Some defences available under the Criminal Code (Qld) do not apply to drug production, and others, such as compulsion or extraordinary emergency, may only arise in exceptional circumstances. A common issue in cases involving drug charges is whether the person charged had an honest and reasonable but mistaken fact about the thing found in their possession, or, in the case of producing dangerous drugs, what they understood they were producing. Such issues possibly give rise to a defence of ‘mistake of fact’ under section 24 of the Criminal Code (noting that defence is qualified by s. 129(1)(d) of the Drugs Misuse Act). The Queensland Court of Appeal in R v Duong  QCA 170 determined that for a mistake of fact defence to apply, it cannot be a belief that the person charged was simply dealing with a different, potentially less serious form of, dangerous drug. That is, it is only if a person establishes a belief that they were not dealing with any dangerous drug that they may be acquitted due to a defence of ‘mistake of fact’.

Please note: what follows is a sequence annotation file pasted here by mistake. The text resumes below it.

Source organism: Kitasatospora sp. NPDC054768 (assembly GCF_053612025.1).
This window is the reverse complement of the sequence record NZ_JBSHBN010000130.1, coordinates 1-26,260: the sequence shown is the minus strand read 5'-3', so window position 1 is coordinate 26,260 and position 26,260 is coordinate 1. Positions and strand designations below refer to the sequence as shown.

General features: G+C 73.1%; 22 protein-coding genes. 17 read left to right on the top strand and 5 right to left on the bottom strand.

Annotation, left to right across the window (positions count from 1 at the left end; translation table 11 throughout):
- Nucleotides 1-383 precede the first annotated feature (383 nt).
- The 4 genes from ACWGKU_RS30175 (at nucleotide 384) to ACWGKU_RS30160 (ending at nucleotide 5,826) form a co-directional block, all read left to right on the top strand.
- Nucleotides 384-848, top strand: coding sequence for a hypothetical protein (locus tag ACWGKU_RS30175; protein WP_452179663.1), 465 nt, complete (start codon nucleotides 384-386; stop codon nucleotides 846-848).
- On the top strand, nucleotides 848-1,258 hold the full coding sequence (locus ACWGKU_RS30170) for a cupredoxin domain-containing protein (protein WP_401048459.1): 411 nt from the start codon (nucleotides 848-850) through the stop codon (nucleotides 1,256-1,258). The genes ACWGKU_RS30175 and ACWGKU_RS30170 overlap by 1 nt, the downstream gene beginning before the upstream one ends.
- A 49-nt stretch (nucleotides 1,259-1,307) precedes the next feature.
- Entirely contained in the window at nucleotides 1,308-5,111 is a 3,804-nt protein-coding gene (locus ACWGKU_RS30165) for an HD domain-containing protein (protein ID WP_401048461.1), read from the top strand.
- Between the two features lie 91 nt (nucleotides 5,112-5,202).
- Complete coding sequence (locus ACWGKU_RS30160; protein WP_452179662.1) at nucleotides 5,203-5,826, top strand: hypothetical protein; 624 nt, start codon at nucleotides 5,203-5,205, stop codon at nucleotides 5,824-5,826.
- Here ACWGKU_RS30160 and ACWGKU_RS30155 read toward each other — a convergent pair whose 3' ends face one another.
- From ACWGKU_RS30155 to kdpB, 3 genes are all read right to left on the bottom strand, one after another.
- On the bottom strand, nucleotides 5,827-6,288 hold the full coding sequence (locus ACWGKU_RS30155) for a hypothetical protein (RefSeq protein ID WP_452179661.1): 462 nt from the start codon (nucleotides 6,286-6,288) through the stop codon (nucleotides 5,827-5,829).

Amongst the most important advice a lawyer can provide is whether or not a defence applies to an individual case. In some cases, multiple defences may apply. In others, no defence may be considered viable. Certain defences cannot operate together. For this reason, anybody facing a charge of drug production should seek early, authoritative advice from an experienced criminal lawyer to understand their legal position.
Penalties & Sentences
The maximum penalty for producing dangerous drugs in Queensland is between 15 years’ and 25 years’ imprisonment, depending on the nature of the drug produced and whether any circumstances of aggravation apply. In certain circumstances, a lesser maximum penalty applies if the judge is satisfied that the person convicted was a “drug dependent person”. The term ‘drug dependent person’ is defined in section 4 of the Drugs Misuse Act (Qld) as meaning a person:
drug dependent person means a person—
(a) who, as a result of repeated administration to the person of dangerous drugs—